The question of when an overpayment becomes “identified” for purposes of False Claims Act liability has generated significant uncertainty, and one district court just added more fodder for debate. See UnitedHealthcare Ins. Co. v. Price, No. 16-cv-157 (D.D.C. Mar. 31, 2017). The Affordable Care Act (“ACA”) requires persons to report and return overpayments from Medicare or Medicaid within 60 days of identification, and the failure to do so can trigger FCA liability. The ACA delegated to CMS the task of defining when an entity has “identified” an overpayment. CMS promulgated two rules (in May 2014 for Medicare Advantage (“MA”) plans and Part D Sponsors and in February 2016 for Medicare Part A/B providers), which equate “identification” to circumstances in which a person “has, or should have through the exercise of reasonable diligence, determined that the person has received an overpayment.” The “should have identified” standard generated concerns that CMS was using a simple negligence standard. The FCA, however, requires proof of at least “reckless disregard,” which courts have equated to gross (not merely simple) negligence.
On February 16, 2017, the Department of Justice (“DOJ”) intervened in a False Claims Act (“FCA”) lawsuit against UnitedHealth Group, Inc. (“UnitedHealth” or “the defendant”), which alleges, among other things, that UnitedHealth “engaged in a widespread scheme to knowingly submit, or cause to be submitted, false claims for payment to the United States by submitting false ‘risk adjustment’ information to the Centers for Medicare & Medicaid Services (‘CMS’) in order to improperly increase the amounts CMS pays them or their clients.” United States ex rel. Poehling v. UnitedHealth Grp., C.D. Cal., No. 11-cv-0258-A, unsealed 2/16/17.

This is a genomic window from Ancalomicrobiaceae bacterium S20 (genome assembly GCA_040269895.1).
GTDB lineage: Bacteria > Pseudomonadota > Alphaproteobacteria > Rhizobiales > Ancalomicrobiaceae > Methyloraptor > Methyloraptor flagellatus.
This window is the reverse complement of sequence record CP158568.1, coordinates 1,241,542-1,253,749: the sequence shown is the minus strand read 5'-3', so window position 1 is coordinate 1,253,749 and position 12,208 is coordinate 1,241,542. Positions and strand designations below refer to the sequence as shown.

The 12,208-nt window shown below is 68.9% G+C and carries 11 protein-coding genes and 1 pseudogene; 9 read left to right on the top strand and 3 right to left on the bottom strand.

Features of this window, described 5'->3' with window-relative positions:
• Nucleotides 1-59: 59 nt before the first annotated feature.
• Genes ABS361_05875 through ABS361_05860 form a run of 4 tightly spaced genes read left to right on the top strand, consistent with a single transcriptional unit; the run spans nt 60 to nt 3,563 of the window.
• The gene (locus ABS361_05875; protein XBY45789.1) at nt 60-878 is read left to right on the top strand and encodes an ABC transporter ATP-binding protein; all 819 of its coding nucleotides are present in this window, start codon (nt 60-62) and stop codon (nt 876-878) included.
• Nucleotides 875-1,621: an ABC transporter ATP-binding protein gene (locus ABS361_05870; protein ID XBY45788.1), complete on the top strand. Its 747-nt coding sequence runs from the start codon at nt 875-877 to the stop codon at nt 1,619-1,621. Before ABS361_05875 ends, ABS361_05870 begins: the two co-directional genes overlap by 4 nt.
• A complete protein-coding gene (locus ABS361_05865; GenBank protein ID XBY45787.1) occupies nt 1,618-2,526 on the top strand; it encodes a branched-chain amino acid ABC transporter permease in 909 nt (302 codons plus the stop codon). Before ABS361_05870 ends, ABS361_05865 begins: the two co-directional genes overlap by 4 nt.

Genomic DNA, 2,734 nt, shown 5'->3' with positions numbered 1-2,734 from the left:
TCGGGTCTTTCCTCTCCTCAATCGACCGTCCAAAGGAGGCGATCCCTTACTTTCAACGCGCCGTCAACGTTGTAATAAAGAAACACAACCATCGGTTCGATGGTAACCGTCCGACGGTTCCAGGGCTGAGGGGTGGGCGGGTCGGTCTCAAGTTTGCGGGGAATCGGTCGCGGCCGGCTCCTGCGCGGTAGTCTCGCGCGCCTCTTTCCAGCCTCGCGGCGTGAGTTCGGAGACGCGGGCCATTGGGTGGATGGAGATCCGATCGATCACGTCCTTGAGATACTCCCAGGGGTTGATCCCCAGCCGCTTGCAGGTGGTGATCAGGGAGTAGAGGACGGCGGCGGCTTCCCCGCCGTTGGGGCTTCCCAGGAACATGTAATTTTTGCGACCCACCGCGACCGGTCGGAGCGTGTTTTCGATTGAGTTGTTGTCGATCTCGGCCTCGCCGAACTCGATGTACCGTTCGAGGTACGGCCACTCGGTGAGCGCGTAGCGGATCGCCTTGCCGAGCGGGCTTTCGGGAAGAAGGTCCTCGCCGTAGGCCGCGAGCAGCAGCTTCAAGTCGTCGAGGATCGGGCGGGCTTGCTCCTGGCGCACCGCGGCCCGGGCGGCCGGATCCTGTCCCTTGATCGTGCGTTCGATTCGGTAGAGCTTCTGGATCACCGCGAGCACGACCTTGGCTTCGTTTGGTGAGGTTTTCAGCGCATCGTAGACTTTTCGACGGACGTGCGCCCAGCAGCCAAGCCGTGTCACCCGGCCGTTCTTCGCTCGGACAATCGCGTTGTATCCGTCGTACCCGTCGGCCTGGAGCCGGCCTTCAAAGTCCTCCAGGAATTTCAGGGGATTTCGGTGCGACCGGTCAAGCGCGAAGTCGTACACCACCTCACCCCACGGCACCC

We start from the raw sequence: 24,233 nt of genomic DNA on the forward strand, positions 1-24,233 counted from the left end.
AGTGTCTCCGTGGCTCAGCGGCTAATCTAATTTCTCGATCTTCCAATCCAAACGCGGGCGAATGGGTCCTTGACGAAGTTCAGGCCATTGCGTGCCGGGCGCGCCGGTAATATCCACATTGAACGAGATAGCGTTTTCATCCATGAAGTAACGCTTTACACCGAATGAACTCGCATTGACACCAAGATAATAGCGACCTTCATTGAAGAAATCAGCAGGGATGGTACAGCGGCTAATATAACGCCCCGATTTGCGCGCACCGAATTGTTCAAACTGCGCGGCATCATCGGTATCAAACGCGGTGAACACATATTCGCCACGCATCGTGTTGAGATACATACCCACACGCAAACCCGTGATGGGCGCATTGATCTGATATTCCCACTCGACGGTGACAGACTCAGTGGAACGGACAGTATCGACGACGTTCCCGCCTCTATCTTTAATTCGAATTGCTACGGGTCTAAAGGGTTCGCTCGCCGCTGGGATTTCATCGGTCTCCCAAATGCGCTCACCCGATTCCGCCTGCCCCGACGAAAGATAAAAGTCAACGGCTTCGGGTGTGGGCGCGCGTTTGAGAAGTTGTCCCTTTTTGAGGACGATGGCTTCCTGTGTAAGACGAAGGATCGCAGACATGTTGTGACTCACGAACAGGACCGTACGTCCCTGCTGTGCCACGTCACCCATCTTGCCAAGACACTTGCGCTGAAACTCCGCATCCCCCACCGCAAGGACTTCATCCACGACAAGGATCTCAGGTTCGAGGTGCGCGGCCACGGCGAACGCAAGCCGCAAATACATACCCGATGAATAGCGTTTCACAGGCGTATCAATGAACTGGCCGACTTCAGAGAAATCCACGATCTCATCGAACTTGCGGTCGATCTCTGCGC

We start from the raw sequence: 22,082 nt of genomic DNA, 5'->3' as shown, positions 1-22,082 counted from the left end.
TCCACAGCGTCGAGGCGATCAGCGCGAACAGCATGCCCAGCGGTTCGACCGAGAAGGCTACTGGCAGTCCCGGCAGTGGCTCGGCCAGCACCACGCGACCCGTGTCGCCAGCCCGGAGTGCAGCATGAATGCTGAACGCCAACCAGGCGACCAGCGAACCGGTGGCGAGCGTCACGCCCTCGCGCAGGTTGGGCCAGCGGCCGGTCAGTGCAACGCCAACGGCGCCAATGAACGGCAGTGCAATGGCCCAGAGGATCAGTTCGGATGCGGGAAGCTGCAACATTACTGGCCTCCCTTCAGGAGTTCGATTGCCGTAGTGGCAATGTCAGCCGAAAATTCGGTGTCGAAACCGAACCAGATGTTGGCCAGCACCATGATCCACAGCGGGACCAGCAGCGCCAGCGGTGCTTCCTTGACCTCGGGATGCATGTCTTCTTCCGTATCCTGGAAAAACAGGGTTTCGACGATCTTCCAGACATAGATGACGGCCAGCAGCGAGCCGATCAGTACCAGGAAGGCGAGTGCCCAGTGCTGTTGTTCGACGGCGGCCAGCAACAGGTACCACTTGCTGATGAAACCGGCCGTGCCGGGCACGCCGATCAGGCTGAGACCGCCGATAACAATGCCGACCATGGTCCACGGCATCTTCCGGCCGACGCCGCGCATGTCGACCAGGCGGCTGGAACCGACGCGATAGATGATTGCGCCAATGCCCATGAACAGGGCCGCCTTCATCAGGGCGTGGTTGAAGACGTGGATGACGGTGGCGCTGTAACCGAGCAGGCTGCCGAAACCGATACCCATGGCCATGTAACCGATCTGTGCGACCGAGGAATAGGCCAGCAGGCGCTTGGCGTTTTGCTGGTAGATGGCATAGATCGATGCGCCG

A court in the Central District of California recently granted in part and denied in part the motions to dismiss of defendants—multiple Medicare Advantage (“MA”) plans and a home health assessment company—in a suit alleging that the sickness of patients had been inflated through illegitimate in-home assessments. See United States ex rel. Silingo v. Mobile Med. Examination Servs., No. 13-cv-01348 (C.D. Cal. Sept. 29, 2015). The case is one further development in the broader ongoing enforcement effort against private Medicare insurers (as reported here), and highlights the scrutiny by CMS of the role in-home assessments play in the MA program.
Posted by Scott Stein and Brenna Jenny
A district court in the Southern District of Florida recently denied motions to dismiss filed by a Medicare Advantage (“MA”) plan and MA providers in a case alleging upcoding through fraudulent diagnosing. See United States ex rel. Graves v. Plaza Med. Ctrs. Corp., No. 10-cv-23382 (S.D. Fla. July 6, 2015). The case is one of a growing number of qui tam cases in the Medicare Advantage sphere, mirroring heightened congressional pressure on CMS and DOJ to take steps to combat Medicare Advantage fraud (as previously reported here).
On May 19, Senator Charles Grassley sent letters to Attorney General Loretta Lynch (here) and to the Acting Administrator of CMS (here) demanding information concerning fraud investigations involving Medicare Advantage plans. The letters cite news reports suggesting that some Medicare Advantage plans are fraudulently manipulating risk scores, which reflect the acuity of their patient populations are used to determine reimbursement from CMS. Asserting that “risk score gaming [has] caused approximately $70 billion in improper Medicare Advantage payments,” Senator Grassley requests that CMS and DOJ articulate what steps they are taking to address fraudulent altering of risk scores, how many investigations of risk score fraud have been conducted within the last five years, and what administrative or enforcement actions have been taken to address risk score fraud.
These letters are significant because Senator Grassley is Chair of the Senate Judiciary Committee, one of the architects of the modern False Claims Act, and a founder of the recently-formed Senate Whistleblower Protection Caucus. While there have been relatively few unsealed False Claims Act cases against Medicare Advantage plans, we expect the volume of such suits to accelerate over the coming years as federal spending continues to increase.